Barry Eisenstein is the chair of the Scientific and Business Advisory Board of CARB-X, a public-private partnership based at Boston University, devoted to new antimicrobial drug and diagnostic development.

Barry received his medical degree from Columbia University and subsequently trained in internal medicine and infectious diseases at the University of North Carolina.

He has spent his career in academy and industry, serving as Chief of the Infectious Diseases division at the University of Texas Health Science Center, San Antonio then as Professor and Chair of the Department of Microbiology and Immunology at the University of Michigan.

Following four years as Vice President (VP) at Lilly Research Labs, in charge of Infectious Diseases (ID) discovery and clinical development, in 1996, Barry moved to Boston to work as VP of Science and Technology at the Beth Israel Deaconess Medical Center. He was also Professor of Medicine at the Harvard Medical School. He became Senior VP, Scientific Affairs, at Cubist Pharmaceuticals in 2003, where he led the approval process for Cubicin at the US Food and Drug Administration (FDA) through the Merck acquisition in early 2015. He retired from Merck as Distinguished Physician, Antimicrobials, at the end of 2016.

Barry has published more than 100 original papers, book chapters, and editorials, and has edited several books on infectious diseases and microbiology. In the past he has edited both, Infection and Immunity, and Antimicrobial Agents and Chemotherapy.

In 2008, Barry provided testimony before the US Senate on the ‘Emergence of the Superbug: Antimicrobial Resistance in the US’; and again in 2010 and 2012 before the US Congress hearings on antibiotic resistance that led to the passing of the Generating Antibiotics Incentives Now (GAIN) Act.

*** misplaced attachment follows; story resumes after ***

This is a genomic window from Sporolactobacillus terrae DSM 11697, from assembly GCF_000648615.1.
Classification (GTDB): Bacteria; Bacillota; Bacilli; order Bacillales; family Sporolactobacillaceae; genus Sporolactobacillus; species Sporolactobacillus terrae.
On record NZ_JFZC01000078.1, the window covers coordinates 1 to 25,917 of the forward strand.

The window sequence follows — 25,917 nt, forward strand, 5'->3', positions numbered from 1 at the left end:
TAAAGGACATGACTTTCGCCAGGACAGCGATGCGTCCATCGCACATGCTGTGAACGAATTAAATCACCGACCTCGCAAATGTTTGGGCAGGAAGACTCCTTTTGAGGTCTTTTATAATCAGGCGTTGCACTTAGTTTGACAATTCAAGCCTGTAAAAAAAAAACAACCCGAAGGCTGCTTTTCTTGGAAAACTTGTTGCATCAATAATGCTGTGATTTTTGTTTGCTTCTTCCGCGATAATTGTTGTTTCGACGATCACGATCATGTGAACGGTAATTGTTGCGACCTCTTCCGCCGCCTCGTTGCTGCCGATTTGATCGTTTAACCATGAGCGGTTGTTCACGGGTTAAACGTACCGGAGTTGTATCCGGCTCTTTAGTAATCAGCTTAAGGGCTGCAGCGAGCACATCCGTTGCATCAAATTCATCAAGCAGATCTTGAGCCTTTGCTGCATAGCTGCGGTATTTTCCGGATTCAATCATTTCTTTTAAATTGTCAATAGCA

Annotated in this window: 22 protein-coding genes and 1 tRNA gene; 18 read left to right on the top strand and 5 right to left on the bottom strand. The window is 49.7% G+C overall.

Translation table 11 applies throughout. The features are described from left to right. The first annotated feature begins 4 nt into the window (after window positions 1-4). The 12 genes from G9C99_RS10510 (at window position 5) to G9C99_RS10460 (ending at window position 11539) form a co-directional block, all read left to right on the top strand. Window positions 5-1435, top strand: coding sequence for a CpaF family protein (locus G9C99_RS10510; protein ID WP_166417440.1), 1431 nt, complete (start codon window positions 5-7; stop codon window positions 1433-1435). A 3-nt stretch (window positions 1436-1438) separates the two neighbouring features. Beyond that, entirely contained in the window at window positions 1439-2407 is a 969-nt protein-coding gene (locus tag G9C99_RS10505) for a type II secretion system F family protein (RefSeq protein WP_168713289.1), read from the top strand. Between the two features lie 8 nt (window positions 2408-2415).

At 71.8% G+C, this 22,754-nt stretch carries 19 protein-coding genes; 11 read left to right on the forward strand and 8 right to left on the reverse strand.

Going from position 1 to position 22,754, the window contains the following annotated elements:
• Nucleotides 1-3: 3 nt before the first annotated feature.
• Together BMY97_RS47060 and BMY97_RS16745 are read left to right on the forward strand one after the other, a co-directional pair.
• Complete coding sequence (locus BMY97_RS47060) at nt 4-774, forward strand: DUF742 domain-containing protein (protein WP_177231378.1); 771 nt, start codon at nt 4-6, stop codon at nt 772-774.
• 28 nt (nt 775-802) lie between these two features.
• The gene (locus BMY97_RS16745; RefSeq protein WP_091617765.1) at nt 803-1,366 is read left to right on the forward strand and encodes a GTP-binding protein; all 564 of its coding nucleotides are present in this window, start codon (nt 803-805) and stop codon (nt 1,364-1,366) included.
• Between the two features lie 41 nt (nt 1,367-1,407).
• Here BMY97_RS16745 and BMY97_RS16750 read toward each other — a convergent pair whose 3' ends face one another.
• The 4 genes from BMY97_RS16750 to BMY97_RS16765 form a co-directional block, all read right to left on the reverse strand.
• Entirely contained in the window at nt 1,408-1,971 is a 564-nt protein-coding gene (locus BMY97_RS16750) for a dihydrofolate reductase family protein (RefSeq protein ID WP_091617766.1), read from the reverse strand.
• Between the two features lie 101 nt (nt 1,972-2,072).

Barry co-chaired a 2010 FDA Workshop panel on endpoints and non-inferiority margins for antibiotic development and was a panelist at a 2011 workshop on antibiotic resistance, co-hosted by the Pew Research Centre, the Infectious Disease Society of America (IDSA), and the Pharmaceutical Research and the Manufacturers of America (PhRMA).

He was a member of both, the Research Committee and the Research on Resistance Working Group of the IDSA and chaired the PhRMA taskforce on ‘emerging pathogens’, a group that met twice in 2012 with FDA leadership, to discuss ways to reduce antibiotic registration hurdles.

He recently was a member of the Foundation for the National Institutes of Health Biomarkers Consortium on endpoints in bacterial infections, of the Clinical Trials Transformation Initiative group working on expediting clinical trials for bacterial infection, of the Brookings Institution Council on Antibacterial Drug Development, and of the Innovative Medicines Initiative DRIVE-AB work project in the European Union.